And what was that like in other countries?
The sorcerer only exists if someone accuses another, that is, for witchcraft to exist, an accusation must occur. For the British colonial enterprise, there was no such thing as African witchcraft. Thus, it did not hunt down sorcerers or meddle in matters of magic. In republican Brazil, however, accusers were validated and, thus, the federal government became an oracle, sorting the pais and mães de santo it considered to be “false” from the “real” ones and imprisoning those accused of practicing evil through spiritual powers. They are two different legislative models. The Brazilian one persecutes those accused of witchcraft, much like in the Inquisition, thus founding our belief in witchcraft. This was the topic of my PhD thesis, which I illustrated through the description and analysis of criminal cases involving terreiros from 1890 until the 1980s.
How do you view the relationship between faith and science?
This was a question I asked myself sometimes when living with my father—a great physicist who was also a fervent Catholic. Anthropology has shown me that they are two different forms of knowledge. Science asks “how,” while faith seeks to answer “why.” My parents died young. Many parents die young; science shows me that with statistics. But religion and magic answer another question: Why did I become an orphan so young and my neighbor did not? Therefore, they are two perspectives that exist in parallel, as put by anthropologist Claude Lévi-Strauss [1908–2009].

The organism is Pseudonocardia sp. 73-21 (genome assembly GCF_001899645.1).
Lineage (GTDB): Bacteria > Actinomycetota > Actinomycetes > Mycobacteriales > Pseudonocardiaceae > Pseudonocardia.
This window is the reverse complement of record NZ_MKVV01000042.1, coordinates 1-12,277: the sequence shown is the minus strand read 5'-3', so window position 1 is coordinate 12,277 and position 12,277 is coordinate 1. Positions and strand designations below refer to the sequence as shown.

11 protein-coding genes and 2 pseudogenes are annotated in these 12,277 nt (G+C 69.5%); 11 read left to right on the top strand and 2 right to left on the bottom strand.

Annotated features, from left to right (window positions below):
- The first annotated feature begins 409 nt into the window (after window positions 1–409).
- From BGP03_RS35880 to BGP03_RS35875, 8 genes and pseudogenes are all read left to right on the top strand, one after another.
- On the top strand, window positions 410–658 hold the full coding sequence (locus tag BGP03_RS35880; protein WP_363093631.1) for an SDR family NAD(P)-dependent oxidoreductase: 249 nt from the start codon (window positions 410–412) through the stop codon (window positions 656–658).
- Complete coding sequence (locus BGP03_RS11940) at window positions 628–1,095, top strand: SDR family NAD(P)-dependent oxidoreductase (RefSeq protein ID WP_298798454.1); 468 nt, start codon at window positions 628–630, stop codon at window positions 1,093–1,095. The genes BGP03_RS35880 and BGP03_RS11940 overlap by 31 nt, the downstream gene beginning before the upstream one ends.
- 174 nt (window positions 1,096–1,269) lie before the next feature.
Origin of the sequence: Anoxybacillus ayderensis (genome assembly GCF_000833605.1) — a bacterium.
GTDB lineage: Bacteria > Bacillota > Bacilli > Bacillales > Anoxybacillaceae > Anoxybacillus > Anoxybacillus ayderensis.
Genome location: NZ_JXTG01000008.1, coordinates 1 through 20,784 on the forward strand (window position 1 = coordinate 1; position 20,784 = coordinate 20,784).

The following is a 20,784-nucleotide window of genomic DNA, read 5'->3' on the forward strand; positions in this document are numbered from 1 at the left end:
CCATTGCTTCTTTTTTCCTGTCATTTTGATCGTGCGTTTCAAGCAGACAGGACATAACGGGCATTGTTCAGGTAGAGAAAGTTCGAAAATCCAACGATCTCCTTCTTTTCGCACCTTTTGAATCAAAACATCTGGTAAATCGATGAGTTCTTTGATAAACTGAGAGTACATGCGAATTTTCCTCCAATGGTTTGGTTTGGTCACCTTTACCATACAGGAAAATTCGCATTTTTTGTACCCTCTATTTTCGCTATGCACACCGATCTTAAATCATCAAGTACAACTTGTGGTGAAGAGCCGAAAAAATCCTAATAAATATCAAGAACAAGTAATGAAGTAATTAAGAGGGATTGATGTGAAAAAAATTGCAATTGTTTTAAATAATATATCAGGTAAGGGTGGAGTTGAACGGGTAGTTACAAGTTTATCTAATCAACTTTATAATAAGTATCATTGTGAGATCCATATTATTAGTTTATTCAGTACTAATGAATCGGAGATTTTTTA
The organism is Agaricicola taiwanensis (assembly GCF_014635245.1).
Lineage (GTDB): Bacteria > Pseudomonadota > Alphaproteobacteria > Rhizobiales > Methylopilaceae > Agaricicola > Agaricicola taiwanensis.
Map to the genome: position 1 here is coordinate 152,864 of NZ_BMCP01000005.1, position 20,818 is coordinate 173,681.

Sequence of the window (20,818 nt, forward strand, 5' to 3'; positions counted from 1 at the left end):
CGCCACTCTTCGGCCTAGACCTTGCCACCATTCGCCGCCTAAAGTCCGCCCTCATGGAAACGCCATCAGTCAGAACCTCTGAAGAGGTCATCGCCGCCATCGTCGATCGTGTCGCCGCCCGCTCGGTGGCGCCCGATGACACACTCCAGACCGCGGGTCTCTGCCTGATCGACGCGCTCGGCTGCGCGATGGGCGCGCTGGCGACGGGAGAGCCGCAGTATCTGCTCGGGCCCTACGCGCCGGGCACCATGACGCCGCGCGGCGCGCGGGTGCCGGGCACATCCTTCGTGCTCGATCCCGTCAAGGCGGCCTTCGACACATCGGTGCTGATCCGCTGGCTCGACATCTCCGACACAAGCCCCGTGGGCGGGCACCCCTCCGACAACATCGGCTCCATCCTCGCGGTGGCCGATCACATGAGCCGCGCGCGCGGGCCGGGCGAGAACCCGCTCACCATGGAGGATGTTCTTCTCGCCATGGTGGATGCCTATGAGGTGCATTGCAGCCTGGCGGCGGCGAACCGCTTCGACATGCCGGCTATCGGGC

You have been with the UFRJ for half a century. What has your career been like at the institution?
I was very dedicated, I think. I have always been aware of the legacy I inherited. I owe my life to the research institutes that my father helped establish. I have had a CNPq scholarship since I was a student and throughout my life as a professor at the university, and I still have one today. I actively participated in the internal processes of the institution, which are quite very painful—because, much like in the terreiros, life in the university is full of conflict. At the same time, the pain and suffering of university life are mitigated by the quest to bring together the best minds for the development of science. First, with my colleagues, I founded and coordinated a pioneering scientific research program—after much struggle. I also worked in the research group Núcleo da Cor [Center for Color], where we gathered intellectuals of all races to study the topic of Black people in Brazil. At that time, it was a discredited topic. People would research Black culture and religion, but hardly anyone studied race relations.